Whilst I applauded when the government was defeated in parliament over the law on inciting religious hatred, the failure to convict the BNP’s Nick Griffin and Mark Collett for the existing crime of inciting racial hatred shows how difficult these things are to enforce in the first instance, and that concerns over the bills’ implications for freedom of speech, while genuine, may not be as strong as suspected. If you can’t convict BNP leaders for being racists then these laws seem as pointless as they are wrongheaded.
But perhaps the worst thing about these laws, as I argued over a year ago, is that they are counterproductive; that they give the BNP and their ilk the opportunity to cloak themselves in respectability. This court case has allowed the BNP to stand proud as bold advocates of free speech, as the agents of liberty, as the persecuted purveyors of truth.
It is not just that I think free speech should extend to the BNP for its own sake, though, just because I believe in free speech as a principle; I personally think that Nick Griffin and his associates should be in the media far more often than they currently are. Rather than trying (and failing) to use the law as a sledgehammer to protect the public from the BNP, we should be putting Griffin on TV and radio daily to show him for what he is; the man is a fool. For example, when interviewed on FiveLive by Peter Allen the other day, Griffin said that race relations in this country were leading to a future Bosnia, indeed that just prior to the war in Bosnia that country “was probably in some ways less unstable than parts of Europe and parts of Britain are now”. When Allen said “so you’re seriously saying, and you are the leader of the party, that the BNP believes that this country is in danger of civil war” Griffin sort of paused and had to check himself, aware how melodramatic such a statement would sound to the majority of the public. He then admitted that there was no immediate danger and that we probably had a good 30 years to prepare for becoming an Islamic republic.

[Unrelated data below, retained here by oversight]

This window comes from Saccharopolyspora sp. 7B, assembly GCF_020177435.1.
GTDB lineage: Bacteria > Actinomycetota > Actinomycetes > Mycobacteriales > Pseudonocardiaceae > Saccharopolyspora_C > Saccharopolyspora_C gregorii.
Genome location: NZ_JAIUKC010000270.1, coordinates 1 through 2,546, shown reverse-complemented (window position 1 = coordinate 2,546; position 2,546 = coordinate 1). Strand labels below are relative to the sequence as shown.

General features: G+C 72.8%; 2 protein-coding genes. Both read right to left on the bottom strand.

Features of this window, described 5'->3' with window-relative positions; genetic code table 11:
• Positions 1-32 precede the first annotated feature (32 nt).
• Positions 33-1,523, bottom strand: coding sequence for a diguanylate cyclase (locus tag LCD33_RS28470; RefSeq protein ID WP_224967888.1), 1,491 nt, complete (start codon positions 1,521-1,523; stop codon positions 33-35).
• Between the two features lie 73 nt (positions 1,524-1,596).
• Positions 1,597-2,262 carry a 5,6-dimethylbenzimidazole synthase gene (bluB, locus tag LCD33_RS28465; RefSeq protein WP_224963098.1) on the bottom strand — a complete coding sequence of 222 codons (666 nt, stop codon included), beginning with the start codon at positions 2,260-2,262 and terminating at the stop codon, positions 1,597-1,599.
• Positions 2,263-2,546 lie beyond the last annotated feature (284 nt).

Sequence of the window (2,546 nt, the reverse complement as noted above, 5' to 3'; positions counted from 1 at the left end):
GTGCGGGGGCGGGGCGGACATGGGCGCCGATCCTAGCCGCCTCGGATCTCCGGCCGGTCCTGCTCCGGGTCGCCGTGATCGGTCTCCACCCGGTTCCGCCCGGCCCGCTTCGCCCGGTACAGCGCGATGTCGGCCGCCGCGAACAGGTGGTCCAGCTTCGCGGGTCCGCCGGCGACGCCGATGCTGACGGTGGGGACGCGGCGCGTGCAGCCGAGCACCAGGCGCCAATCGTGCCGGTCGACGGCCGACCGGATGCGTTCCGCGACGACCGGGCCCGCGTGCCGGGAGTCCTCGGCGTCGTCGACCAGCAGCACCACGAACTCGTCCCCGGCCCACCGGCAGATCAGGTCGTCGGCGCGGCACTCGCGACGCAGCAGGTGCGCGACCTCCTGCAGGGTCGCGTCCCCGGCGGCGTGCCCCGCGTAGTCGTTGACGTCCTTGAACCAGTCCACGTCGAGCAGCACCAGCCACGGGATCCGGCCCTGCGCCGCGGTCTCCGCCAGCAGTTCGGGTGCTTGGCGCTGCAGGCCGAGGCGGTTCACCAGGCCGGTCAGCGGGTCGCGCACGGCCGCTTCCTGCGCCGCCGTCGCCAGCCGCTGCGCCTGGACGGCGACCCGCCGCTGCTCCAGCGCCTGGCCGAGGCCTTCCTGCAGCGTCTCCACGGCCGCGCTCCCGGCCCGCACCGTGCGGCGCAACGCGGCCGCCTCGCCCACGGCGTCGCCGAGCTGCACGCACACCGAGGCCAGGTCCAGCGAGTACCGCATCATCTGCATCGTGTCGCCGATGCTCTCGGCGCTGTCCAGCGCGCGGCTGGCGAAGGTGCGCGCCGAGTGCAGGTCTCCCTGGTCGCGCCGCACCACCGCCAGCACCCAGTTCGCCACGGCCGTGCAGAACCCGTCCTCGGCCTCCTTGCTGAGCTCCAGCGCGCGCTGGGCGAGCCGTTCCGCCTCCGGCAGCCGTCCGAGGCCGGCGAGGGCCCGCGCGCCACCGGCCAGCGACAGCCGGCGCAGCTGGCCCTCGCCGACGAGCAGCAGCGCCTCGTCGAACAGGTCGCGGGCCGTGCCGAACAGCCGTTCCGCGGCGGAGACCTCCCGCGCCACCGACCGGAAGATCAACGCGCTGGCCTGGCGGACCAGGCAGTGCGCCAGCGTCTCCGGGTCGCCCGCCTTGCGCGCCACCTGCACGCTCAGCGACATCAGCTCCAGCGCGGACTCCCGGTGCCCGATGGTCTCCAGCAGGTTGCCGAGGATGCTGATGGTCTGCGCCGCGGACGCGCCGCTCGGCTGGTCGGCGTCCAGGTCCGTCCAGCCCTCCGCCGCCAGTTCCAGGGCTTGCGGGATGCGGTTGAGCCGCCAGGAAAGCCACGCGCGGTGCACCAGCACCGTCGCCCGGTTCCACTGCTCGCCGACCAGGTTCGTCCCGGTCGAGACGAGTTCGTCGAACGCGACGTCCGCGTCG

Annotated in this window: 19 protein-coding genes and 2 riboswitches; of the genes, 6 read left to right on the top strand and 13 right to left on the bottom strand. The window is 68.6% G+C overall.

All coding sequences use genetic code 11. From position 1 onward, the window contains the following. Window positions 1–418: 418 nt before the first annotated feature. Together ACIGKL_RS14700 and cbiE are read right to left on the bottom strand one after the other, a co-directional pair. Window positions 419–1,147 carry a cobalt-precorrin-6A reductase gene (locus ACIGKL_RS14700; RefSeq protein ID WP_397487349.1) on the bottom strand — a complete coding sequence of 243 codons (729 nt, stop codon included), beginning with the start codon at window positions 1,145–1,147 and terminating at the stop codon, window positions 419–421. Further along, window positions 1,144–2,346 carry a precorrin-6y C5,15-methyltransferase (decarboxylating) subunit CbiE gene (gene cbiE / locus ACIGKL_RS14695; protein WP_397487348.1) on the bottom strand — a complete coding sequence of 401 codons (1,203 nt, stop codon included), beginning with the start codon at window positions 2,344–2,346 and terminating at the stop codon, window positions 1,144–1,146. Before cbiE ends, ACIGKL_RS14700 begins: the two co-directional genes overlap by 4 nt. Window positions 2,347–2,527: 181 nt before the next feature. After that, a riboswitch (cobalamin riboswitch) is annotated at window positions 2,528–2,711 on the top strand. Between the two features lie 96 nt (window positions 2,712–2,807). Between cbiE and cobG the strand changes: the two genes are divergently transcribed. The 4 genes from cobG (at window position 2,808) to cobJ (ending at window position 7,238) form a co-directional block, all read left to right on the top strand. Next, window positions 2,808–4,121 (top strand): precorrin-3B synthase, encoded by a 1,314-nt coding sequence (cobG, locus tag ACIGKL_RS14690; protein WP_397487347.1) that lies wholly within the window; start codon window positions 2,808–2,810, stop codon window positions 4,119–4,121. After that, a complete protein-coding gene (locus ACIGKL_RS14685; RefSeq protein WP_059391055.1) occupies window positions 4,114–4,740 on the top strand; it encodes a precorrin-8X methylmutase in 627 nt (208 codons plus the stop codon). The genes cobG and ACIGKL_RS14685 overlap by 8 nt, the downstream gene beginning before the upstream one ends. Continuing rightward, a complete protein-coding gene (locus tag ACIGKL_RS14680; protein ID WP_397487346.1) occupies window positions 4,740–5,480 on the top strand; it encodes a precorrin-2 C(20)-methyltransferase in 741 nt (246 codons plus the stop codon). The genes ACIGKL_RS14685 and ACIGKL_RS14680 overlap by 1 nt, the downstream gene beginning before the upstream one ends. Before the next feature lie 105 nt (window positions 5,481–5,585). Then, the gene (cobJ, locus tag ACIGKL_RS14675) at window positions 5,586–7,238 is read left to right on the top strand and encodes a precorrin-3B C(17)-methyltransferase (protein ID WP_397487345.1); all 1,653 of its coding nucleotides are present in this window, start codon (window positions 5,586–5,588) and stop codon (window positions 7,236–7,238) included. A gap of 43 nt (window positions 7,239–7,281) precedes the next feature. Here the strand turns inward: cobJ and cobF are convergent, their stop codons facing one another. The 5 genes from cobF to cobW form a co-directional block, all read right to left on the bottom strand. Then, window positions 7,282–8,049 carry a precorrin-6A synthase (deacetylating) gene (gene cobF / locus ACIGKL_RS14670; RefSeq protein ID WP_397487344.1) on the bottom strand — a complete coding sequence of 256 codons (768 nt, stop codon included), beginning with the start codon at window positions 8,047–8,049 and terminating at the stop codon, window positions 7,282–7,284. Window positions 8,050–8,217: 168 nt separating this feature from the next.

The problem is that such debates with the BNP are rare; too often their statements and complaints go unchallenged and unanswered by the media and mainstream politicians, their pronouncements exist in an echo chamber. When the media do cover the BNP, rather than tackle the details of what they actually say the media are often more interested in challenging the morality of what the BNP stands for; as such they make it easy for the BNP to present itself as a defender of freedoms cowed by a liberal establishment.
With news programmes last night showing the BNP as the epitome of free speech, juxtaposed with pictures of Muslims around the world protesting about the re-publication of a crap cartoon (which has allowed some to dust off their Islamophobia; as if believers in other religions never overreact) some people are likely to become quite confused; and the confused, I imagine, form a large part of the BNP’s constituency. If we allow the BNP to have their say then we strip them of their image as free speech martyrs and simultaneously allow their statements to be fully scrutinised and challenged which rarely happen now; in effect we give them enough rope. Allow them the oxygen of publicity and with luck they will be left flapping about helplessly like fish on the shore.